Casey Urlacher pardoned by Donald Trump, faced charges in gambling case
The mayor of north suburban Mettawa had been accused of tracking down gambling debts while helping Vincent “Uncle Mick” DelGiudice run a multimillion-dollar illegal gambling operation involving as many as 1,000 sports gamblers.
Nearly a year ago, Casey Urlacher found himself charged with nine others in a sports gambling case that could have put him in federal prison.
That prison threat still looms over most of his co-defendants. But in his final hours as president Tuesday, Donald Trump granted a full pardon to Urlacher, mayor of north suburban Mettawa and brother of Chicago Bears great Brian Urlacher.
“Throughout his life, Mr. Urlacher has been committed to public service and has consistently given back to his community,” the White House wrote in its announcement. It also called Casey Urlacher “a devoted husband to his wife and a loving father to his 17-month-old daughter.”
The lead defendant in the case that included Urlacher, Vincent “Uncle Mick” DelGiudice, is expected to plead guilty Monday. In a statement passed along Wednesday by his defense attorney, Carolyn Gurland, DelGiudice said of Urlacher, “I am happy for him and his family. God bless them.”
A 28-page federal indictment handed down last February alleged Urlacher tracked down gambling debts while helping DelGiudice run a multimillion-dollar illegal gambling operation involving as many as 1,000 sports gamblers.
Brian Urlacher met with Trump at the White House in March 2020, shortly after his brother’s indictment, according to media reports at the time. A source said that visit was set up with the help of a Secret Service agent, a huge Bears fan who had become friends with the former NFL player. Brian Urlacher later attended a Christmas party for White House staff, the source said.
Records show Brian Urlacher also made $6,125 in donations to Trump-related campaign funds following his brother’s indictment.
Meanwhile, DelGiudice’s father, Eugene DelGiudice, pleaded guilty last summer and has been sentenced to three months of home detention.
“We are very thankful that out of all the thousands of petitions for pardon submitted to the president that he read and appreciated all of the outstanding qualities and decency that Casey possesses and saw fit to grant him a pardon,” Michael Gillespie, Casey Urlacher’s defense attorney, said in a statement Wednesday morning.
After his indictment, Urlacher denied to the Chicago Sun-Times any knowledge of the gambling investigation. He pleaded not guilty. Urlacher was charged in the indictment with one count of participating in the gambling conspiracy and one count of running an illegal gambling business.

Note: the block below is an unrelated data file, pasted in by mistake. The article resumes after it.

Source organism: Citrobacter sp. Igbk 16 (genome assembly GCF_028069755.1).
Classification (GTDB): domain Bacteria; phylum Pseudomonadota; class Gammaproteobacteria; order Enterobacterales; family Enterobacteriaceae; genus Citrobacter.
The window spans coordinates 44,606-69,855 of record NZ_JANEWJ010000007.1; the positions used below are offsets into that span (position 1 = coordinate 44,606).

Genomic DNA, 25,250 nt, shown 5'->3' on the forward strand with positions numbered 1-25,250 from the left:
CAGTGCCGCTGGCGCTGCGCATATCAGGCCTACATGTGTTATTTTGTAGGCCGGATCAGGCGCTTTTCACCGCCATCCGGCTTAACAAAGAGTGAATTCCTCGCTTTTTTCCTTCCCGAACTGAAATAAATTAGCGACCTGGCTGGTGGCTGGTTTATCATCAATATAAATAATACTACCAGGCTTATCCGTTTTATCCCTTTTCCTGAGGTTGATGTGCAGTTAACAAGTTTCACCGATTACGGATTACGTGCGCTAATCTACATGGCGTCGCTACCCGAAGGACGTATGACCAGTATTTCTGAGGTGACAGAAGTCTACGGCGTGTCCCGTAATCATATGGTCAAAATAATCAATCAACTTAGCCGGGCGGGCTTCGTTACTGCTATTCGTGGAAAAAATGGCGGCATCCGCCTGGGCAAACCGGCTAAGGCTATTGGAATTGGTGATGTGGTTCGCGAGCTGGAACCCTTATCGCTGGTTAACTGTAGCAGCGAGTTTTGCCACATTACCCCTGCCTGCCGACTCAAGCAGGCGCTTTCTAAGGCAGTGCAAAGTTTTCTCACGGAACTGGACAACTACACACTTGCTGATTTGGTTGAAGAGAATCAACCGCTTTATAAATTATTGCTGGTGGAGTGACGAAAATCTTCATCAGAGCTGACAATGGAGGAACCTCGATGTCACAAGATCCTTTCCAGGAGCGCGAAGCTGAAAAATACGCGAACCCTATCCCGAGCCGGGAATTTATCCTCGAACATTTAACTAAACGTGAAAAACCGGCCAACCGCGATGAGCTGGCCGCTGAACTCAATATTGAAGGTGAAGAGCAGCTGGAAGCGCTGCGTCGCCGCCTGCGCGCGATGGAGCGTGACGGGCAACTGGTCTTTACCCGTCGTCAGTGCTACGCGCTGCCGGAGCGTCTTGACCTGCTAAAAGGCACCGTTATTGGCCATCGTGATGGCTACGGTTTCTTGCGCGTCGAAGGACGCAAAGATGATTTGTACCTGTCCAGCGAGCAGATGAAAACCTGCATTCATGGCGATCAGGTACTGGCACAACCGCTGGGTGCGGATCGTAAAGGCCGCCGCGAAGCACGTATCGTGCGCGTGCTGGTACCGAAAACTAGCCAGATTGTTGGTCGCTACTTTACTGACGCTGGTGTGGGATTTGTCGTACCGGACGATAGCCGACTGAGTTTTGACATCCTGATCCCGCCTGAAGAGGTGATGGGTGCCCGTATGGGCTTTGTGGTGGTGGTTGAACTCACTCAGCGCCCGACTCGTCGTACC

The indictment alleged that Urlacher asked Vincent DelGiudice to create a login and password for a new gambler on DelGiudice’s gambling website on Dec. 16, 2018. DelGiudice allegedly did so, setting a $500 maximum bet, a $3,000 maximum wager for the week and a $1,000 settle-up figure.
On Dec. 21, 2018, Urlacher allegedly gave an envelope filled with gambling debts owed to DelGiudice to Vasilios Prassas, who was also charged in the indictment. That same day, Prassas allegedly passed an envelope filled with Urlacher’s gambling debts on to DelGiudice with the remark, “This is Casey’s.”
Urlacher also allegedly asked DelGiudice by phone on Dec. 26, 2018, to shut down a gambler’s account until the gambler paid a debt. That same day, after the gambler wired $3,000 to Urlacher, Urlacher allegedly texted DelGiudice and told him to turn the gambler’s account back on.
The feds also say Urlacher paid a gambling debt to DelGiudice on Feb. 1, 2019.
Casey Urlacher played football at NCAA Division III Lake Forest College, graduating in 2003. He had a brief tryout with the Bears that year and went on to play a couple of seasons in the Arena League.
According to his bio on the Lake Forest College website, “he then became an entrepreneur in the fields of real estate, restaurants, and construction before adding politics to his list of career endeavors.” He has been mayor of Mettawa since 2013 and made a failed bid for Illinois Senate in 2016, losing in the Republican primary.